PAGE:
Just off the east coast of Central America lies the Mesoamerican Barrier Reef System and it contains some of the best dive sites in Central America. It stretches over 1000 km from the tip of the Yucatan Peninsular in Mexico down to the Bay Islands in Honduras, and is the second biggest barrier reef in the world.
Home to a huge variety of marine life, including over 500 species of fish, endangered sea turtles, manatees, whale sharks, eagle rays and crocodiles, it’s easy to see why this body of water attracts so many divers.
But the reef isn’t the only attraction for divers in Central America. Other treasures include freshwater caverns, submerged sculptures and the world’s largest sinkhole.
Whether you prefer to backpack or rent a car, an epic road trip in this part of the world offers some incredible opportunities for scuba diving in locations that would not only be considered the best dive sites in Central America and Mexico, but the best in the world.
BEST DIVE SITES IN CENTRAL AMERICA AND MEXICO
BAY ISLANDS, HONDURAS
The three Bay Islands – Roatan, Utila and Guanaja – are all superb locations for scuba diving, not least because this is one of the best dive sites in Central America, or anywhere in the world, in terms of value for money. Of the three, Utila attracts a younger crowd of backpackers and is the best value for money. Pretty much every hostel, hotel or guesthouse doubles up as a dive school to the point that if you visit the island with no intention of diving, you might feel a little alienated. Alton’s Dive Center offers an Open Water course and certification for just $299 and ocean-front accommodation is free on any day you dive. In addition, you have free rental of snorkel equipment and kayaks and they organise some fantastic boat disco cruises and day trips to a beautiful uninhabited caye nearby.
Whale sharks are reasonably frequent visitors to these waters too, and if there’s any indication that they’re around, your dive crew will detour between dives so you can snorkel with them at no extra cost.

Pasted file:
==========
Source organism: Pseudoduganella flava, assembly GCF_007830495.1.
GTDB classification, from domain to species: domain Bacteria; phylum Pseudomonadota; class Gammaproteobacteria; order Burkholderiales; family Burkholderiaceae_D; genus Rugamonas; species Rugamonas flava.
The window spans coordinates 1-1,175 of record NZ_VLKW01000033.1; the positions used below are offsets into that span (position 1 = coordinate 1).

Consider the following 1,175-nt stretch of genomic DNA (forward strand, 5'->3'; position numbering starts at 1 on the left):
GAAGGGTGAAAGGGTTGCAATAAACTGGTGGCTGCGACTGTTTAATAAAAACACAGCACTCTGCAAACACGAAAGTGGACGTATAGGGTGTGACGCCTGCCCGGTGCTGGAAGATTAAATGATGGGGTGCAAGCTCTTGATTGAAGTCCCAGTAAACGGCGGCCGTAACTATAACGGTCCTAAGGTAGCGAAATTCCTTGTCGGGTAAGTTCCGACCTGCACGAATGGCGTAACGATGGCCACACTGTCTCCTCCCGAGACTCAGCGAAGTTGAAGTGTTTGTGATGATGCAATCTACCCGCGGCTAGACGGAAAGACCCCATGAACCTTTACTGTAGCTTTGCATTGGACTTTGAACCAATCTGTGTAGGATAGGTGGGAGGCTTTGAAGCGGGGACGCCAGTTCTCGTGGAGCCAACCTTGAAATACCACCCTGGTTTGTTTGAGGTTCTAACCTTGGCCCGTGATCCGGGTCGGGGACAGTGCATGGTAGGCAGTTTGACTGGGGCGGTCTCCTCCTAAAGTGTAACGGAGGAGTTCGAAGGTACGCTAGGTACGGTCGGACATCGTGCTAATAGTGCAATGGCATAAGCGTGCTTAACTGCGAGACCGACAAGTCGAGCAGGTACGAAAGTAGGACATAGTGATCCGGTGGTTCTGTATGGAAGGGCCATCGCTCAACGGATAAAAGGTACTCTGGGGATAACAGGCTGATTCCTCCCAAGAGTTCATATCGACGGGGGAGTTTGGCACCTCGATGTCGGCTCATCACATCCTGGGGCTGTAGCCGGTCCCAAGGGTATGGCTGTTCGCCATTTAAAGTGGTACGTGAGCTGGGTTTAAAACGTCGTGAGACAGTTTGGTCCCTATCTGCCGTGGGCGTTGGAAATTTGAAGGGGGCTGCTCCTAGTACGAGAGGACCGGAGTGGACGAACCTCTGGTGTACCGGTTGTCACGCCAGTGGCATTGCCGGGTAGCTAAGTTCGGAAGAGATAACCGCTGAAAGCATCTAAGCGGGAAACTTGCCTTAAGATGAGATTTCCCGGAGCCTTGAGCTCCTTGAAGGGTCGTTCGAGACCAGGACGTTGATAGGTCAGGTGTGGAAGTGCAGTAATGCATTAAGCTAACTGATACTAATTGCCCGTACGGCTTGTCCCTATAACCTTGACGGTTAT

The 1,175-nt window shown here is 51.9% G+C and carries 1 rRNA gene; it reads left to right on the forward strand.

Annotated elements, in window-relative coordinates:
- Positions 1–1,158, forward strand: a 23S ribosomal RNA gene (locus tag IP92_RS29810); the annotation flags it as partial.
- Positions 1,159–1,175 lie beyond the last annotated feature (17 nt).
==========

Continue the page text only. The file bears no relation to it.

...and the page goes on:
When people picture diving in Central America and Mexico, they usually think of coral reefs and clear blue seas, but one of the most fascinating dive experiences on earth is cenote diving in Mexico. Along the Riviera Maya are over 700 access points to underground river systems. There are thousands of kilometres of caverns and cave systems, and pits of over 100 m in depth.
The water clarity is exceptional and you have the chance to see some fantastic rock formations, abandoned artifacts, fossils and the calcified bones of prehistoric animals and humans. There are shafts of light that pierce the pits to astonishing depths, eerie layers of sulphur, haloclines and brilliantly reflective mirror-like surfaces. Efforts are currently underway to save the cenotes from human destruction, which is an even greater reason to experience them now and to help share their story before they disappear forever.
ISLA DEL COCO, COSTA RICA
The setting for Jurassic Park, this huge uninhabited island takes over a day to reach by boat because it’s over 550 km off the west coast of Costa Rica. Since Costa Rica is one of the more affluent countries in Central America and since the trip requires a liveaboard boat, this isn’t the cheapest of dive sites to visit, but it is one of the best. The pioneer of ocean exploration Jacques Cousteau described Isla del Coco as ‘the most beautiful island in the world’ and PADI has listed it as one of the best 10 scuba diving spots. It’s one of the best dive sites in Central America – and in fact, the world, for seeing hammerhead sharks, rays and dolphins, and with a marine landscape shaped from coral reef, volcanic tunnels, caves and massifs, it’s easy to see why.